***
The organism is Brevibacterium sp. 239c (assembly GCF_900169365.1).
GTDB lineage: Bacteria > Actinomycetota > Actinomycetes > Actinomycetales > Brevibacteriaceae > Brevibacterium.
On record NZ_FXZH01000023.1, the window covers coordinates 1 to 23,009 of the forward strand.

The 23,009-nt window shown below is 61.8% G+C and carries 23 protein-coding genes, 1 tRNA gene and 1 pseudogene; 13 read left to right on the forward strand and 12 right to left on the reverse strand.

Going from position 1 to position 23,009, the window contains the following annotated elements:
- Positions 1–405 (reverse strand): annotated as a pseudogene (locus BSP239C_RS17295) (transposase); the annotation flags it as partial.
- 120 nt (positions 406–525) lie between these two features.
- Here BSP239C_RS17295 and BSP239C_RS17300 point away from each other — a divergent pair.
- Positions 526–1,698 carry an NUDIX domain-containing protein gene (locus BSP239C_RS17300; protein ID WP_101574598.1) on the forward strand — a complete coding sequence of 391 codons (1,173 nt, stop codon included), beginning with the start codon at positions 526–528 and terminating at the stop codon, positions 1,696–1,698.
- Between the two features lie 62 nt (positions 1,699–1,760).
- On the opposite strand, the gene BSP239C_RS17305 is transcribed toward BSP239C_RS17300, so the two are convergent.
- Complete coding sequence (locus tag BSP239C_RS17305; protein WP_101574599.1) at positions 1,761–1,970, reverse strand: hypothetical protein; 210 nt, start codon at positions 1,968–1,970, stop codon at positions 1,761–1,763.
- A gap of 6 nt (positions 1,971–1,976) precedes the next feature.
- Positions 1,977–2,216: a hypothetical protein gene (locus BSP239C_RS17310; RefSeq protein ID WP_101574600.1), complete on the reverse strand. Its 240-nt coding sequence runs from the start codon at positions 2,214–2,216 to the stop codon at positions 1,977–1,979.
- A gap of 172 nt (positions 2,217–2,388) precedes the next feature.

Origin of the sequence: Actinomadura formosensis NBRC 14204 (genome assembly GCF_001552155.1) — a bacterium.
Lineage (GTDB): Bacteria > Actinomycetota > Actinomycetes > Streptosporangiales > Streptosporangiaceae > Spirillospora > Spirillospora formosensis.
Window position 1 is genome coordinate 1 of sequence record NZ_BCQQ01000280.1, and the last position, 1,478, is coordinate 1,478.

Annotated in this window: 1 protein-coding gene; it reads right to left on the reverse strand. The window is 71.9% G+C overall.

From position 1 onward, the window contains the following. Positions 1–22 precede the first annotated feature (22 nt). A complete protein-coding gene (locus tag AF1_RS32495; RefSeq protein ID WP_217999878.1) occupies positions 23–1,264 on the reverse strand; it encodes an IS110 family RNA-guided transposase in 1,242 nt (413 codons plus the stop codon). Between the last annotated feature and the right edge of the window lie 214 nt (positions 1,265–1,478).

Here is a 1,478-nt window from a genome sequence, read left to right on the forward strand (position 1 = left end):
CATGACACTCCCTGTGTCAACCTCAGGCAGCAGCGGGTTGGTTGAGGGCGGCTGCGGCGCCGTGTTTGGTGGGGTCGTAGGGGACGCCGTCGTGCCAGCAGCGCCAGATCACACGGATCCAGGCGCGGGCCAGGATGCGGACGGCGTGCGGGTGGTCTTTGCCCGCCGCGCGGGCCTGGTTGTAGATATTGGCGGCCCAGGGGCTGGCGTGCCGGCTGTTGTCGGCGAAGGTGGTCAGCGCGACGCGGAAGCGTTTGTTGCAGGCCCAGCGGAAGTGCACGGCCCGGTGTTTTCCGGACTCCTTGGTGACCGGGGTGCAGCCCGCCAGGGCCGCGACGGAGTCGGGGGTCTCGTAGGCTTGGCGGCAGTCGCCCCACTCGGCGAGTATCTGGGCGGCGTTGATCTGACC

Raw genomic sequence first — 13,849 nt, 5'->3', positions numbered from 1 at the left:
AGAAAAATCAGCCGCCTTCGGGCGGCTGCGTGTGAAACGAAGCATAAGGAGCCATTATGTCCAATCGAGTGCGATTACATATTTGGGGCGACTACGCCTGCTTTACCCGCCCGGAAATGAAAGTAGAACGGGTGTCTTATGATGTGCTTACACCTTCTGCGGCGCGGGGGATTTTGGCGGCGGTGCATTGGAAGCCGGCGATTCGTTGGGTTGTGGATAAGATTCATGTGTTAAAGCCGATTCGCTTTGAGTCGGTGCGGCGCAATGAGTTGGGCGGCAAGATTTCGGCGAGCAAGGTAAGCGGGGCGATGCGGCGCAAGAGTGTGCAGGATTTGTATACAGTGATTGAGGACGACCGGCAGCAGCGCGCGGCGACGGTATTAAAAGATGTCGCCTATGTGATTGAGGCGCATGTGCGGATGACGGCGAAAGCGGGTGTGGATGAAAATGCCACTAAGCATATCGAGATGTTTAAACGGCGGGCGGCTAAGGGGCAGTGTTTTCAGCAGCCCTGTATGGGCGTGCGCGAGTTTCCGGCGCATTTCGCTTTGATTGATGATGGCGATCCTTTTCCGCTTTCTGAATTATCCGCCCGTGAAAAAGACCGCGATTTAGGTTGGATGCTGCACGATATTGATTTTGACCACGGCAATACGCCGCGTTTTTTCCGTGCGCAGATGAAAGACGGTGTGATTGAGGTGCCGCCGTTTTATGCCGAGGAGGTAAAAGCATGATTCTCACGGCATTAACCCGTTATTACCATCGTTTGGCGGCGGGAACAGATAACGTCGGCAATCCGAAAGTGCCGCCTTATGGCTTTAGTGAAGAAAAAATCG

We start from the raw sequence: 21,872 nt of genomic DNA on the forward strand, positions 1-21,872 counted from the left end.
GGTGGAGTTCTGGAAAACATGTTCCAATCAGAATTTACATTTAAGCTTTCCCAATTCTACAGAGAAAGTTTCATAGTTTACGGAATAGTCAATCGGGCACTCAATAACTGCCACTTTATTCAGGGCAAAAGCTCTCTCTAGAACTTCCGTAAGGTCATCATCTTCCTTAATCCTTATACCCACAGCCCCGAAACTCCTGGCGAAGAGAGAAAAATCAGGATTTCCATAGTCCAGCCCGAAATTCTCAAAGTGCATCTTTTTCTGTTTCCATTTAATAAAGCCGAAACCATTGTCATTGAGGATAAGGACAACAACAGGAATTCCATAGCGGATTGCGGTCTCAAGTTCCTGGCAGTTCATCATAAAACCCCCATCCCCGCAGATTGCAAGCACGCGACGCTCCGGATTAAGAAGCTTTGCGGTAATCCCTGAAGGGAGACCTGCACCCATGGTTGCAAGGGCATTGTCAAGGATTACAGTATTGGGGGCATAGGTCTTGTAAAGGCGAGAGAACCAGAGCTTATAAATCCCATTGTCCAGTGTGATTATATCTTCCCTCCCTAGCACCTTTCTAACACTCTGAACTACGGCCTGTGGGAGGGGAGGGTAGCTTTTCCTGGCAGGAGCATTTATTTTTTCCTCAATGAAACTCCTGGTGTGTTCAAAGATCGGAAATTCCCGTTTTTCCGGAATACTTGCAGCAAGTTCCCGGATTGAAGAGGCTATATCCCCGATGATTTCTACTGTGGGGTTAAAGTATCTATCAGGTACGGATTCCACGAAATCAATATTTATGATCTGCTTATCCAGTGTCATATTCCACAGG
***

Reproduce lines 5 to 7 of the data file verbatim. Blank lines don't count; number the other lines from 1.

Going from position 1 to position 23,009, the window contains the following annotated elements:
- Positions 1–405 (reverse strand): annotated as a pseudogene (locus BSP239C_RS17295) (transposase); the annotation flags it as partial.
- 120 nt (positions 406–525) lie between these two features.